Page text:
The British Columbia Business Corporation Act (the “Act”) provides different mechanisms for addressing corporate misconduct. Derivative actions and oppressions proceedings are remedies available under the Act for that purpose. There is a critical difference between them, which is important to understand when determining the best way to deal with your particular dispute.
A derivative action is a remedy meant to address harm to the company, rather than harm to an individual shareholder. Under sections 232 and 233 of the Act, a shareholder or director may seek the Court’s permission to bring a lawsuit on behalf of the company to address that harm. In seeking the Court’s permission, the shareholder or director must demonstrate to the Court that:
- they have made reasonable efforts to cause the directors of the company to bring the lawsuit;
- they have acted in good faith; and
- the lawsuit appears to be in the best interests of the company.
In many instances, a shareholder or director will seek the Court’s permission to bring a lawsuit against another shareholder or director.
On the other hand, oppression proceedings are meant to address harm to a particular shareholder rather than to the company. Under section 227 of the Act, a shareholder may seek a wide range of corrective measures from the Court to address the harm. The shareholder must demonstrate to the Court that:
- the affairs of the company are being or have been conducted, or that the powers of the directors are being or have been exercised, in an oppressive manner; or
- some act of the company has been done or threatened, or some resolution of the shareholders has been passed or is proposed, that is unfairly prejudicial.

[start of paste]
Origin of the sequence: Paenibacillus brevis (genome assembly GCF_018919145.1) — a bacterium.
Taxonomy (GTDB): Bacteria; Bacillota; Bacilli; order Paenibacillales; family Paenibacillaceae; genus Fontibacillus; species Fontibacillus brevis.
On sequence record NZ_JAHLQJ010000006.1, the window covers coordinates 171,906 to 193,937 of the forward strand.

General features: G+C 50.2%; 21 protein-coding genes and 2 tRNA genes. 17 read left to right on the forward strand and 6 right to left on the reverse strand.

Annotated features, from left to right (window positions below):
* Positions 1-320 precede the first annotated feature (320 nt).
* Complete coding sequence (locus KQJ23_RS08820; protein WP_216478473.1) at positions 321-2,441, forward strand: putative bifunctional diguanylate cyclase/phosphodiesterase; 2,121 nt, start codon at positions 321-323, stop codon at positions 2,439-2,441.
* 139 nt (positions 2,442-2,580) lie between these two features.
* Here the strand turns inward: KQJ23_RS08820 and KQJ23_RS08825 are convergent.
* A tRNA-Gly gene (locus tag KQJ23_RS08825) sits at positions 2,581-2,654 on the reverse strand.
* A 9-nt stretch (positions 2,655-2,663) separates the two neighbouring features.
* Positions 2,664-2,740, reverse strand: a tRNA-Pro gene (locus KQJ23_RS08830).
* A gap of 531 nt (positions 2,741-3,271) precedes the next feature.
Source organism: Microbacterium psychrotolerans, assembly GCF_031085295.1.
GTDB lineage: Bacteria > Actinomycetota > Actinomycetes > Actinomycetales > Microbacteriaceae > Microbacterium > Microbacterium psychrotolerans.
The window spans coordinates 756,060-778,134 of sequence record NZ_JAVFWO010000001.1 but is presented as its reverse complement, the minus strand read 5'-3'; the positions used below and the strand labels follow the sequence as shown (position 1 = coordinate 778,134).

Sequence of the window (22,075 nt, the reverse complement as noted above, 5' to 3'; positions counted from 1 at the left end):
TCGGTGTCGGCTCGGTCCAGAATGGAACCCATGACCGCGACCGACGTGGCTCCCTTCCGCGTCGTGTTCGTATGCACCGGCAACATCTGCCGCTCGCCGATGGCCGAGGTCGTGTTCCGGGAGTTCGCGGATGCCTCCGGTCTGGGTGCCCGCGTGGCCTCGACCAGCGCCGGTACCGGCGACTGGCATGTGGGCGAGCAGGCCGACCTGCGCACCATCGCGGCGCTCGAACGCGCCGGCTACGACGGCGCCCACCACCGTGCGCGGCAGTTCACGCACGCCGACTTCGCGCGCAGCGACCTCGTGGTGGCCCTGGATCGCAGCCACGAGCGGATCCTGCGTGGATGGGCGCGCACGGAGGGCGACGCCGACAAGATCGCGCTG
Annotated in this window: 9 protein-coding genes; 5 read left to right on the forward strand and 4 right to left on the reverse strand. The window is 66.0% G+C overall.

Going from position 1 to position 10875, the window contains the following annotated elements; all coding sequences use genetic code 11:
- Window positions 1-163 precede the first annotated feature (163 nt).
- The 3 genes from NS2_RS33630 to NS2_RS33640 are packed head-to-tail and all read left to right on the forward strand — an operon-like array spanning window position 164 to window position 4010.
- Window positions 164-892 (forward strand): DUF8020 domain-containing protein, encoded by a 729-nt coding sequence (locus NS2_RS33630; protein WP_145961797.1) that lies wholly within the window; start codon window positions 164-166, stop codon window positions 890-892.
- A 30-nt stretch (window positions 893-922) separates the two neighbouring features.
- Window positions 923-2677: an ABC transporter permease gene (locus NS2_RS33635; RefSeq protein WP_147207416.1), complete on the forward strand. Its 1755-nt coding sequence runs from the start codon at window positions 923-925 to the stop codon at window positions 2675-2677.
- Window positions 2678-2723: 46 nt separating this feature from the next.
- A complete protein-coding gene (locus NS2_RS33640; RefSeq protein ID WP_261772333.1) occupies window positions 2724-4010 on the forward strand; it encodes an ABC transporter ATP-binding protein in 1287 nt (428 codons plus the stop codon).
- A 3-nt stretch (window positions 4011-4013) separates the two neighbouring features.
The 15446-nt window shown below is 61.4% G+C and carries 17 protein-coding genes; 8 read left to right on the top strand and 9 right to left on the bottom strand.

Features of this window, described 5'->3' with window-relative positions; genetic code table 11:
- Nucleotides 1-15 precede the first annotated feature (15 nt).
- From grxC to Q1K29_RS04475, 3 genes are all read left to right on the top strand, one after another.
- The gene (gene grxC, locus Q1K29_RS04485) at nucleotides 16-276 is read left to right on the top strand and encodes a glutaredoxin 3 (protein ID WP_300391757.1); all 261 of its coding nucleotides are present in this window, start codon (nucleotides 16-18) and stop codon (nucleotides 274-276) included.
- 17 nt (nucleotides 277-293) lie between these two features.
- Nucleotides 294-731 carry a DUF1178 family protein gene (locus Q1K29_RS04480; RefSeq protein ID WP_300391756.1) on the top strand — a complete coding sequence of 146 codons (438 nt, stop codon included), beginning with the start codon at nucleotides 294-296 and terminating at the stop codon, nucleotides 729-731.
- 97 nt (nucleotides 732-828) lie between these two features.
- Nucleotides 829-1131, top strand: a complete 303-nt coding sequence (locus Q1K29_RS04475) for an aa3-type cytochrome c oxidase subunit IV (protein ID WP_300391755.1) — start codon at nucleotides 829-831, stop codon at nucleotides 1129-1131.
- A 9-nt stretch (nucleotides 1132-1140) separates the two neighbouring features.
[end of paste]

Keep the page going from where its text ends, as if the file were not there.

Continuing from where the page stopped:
To successfully seek the Court’s assistance through the oppression remedy, the shareholder must demonstrate independent harm to their interests, rather than an indirect harm to all the shareholders by way of harm to the company. That is the critical distinction between derivative actions and oppression proceedings.
Under section 227(3) of the Act, the Court can make any order it considers appropriate with a view to remedying the oppressive conduct. For example, the Court may make the following orders, among others:
- an order directing or prohibiting any act;
- an order regulating the conduct of the company’s affairs;
- an order replacing or removing directors of the company; and
- an order requiring the trial of any issue.
If you anticipate having or are having a corporate dispute, please contact a member of our Business Litigation Group to discuss which remedy is appropriate in your situation.